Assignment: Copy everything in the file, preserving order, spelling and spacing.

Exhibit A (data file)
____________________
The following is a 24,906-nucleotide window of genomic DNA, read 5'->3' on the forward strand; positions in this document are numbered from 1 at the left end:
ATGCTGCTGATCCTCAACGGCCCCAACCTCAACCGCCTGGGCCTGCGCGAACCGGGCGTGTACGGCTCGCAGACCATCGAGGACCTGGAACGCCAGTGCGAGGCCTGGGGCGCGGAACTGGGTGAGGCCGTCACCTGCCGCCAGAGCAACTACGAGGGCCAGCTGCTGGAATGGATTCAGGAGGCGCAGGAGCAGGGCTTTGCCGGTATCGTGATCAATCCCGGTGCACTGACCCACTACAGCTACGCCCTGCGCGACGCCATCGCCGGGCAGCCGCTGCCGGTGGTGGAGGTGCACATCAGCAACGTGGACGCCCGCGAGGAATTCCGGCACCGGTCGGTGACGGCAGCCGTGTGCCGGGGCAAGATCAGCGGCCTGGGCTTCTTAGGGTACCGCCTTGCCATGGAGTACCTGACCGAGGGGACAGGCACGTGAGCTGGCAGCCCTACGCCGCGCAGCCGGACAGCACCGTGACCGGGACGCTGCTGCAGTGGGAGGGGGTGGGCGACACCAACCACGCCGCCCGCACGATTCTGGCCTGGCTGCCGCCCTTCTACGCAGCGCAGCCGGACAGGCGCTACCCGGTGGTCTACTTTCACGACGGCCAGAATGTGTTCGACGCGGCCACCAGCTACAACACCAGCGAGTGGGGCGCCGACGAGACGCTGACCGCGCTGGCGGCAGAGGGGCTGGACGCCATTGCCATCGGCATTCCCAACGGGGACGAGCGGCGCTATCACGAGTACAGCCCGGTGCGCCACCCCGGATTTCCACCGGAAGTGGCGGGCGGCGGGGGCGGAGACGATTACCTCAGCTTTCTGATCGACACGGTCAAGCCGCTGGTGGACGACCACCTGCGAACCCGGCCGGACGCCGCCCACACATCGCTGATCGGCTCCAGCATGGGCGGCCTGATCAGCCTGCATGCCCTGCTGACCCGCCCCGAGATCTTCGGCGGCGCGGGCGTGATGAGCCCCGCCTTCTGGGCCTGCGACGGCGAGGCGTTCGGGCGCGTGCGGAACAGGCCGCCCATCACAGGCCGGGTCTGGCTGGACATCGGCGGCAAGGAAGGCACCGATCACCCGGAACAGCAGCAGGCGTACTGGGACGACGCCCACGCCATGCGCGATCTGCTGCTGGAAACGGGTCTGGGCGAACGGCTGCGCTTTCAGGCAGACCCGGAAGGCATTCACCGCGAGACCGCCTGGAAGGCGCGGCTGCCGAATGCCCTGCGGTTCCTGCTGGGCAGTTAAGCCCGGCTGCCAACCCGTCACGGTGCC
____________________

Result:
The following is a 24,906-nucleotide window of genomic DNA, read 5'->3' on the forward strand; positions in this document are numbered from 1 at the left end:
ATGCTGCTGATCCTCAACGGCCCCAACCTCAACCGCCTGGGCCTGCGCGAACCGGGCGTGTACGGCTCGCAGACCATCGAGGACCTGGAACGCCAGTGCGAGGCCTGGGGCGCGGAACTGGGTGAGGCCGTCACCTGCCGCCAGAGCAACTACGAGGGCCAGCTGCTGGAATGGATTCAGGAGGCGCAGGAGCAGGGCTTTGCCGGTATCGTGATCAATCCCGGTGCACTGACCCACTACAGCTACGCCCTGCGCGACGCCATCGCCGGGCAGCCGCTGCCGGTGGTGGAGGTGCACATCAGCAACGTGGACGCCCGCGAGGAATTCCGGCACCGGTCGGTGACGGCAGCCGTGTGCCGGGGCAAGATCAGCGGCCTGGGCTTCTTAGGGTACCGCCTTGCCATGGAGTACCTGACCGAGGGGACAGGCACGTGAGCTGGCAGCCCTACGCCGCGCAGCCGGACAGCACCGTGACCGGGACGCTGCTGCAGTGGGAGGGGGTGGGCGACACCAACCACGCCGCCCGCACGATTCTGGCCTGGCTGCCGCCCTTCTACGCAGCGCAGCCGGACAGGCGCTACCCGGTGGTCTACTTTCACGACGGCCAGAATGTGTTCGACGCGGCCACCAGCTACAACACCAGCGAGTGGGGCGCCGACGAGACGCTGACCGCGCTGGCGGCAGAGGGGCTGGACGCCATTGCCATCGGCATTCCCAACGGGGACGAGCGGCGCTATCACGAGTACAGCCCGGTGCGCCACCCCGGATTTCCACCGGAAGTGGCGGGCGGCGGGGGCGGAGACGATTACCTCAGCTTTCTGATCGACACGGTCAAGCCGCTGGTGGACGACCACCTGCGAACCCGGCCGGACGCCGCCCACACATCGCTGATCGGCTCCAGCATGGGCGGCCTGATCAGCCTGCATGCCCTGCTGACCCGCCCCGAGATCTTCGGCGGCGCGGGCGTGATGAGCCCCGCCTTCTGGGCCTGCGACGGCGAGGCGTTCGGGCGCGTGCGGAACAGGCCGCCCATCACAGGCCGGGTCTGGCTGGACATCGGCGGCAAGGAAGGCACCGATCACCCGGAACAGCAGCAGGCGTACTGGGACGACGCCCACGCCATGCGCGATCTGCTGCTGGAAACGGGTCTGGGCGAACGGCTGCGCTTTCAGGCAGACCCGGAAGGCATTCACCGCGAGACCGCCTGGAAGGCGCGGCTGCCGAATGCCCTGCGGTTCCTGCTGGGCAGTTAAGCCCGGCTGCCAACCCGTCACGGTGCC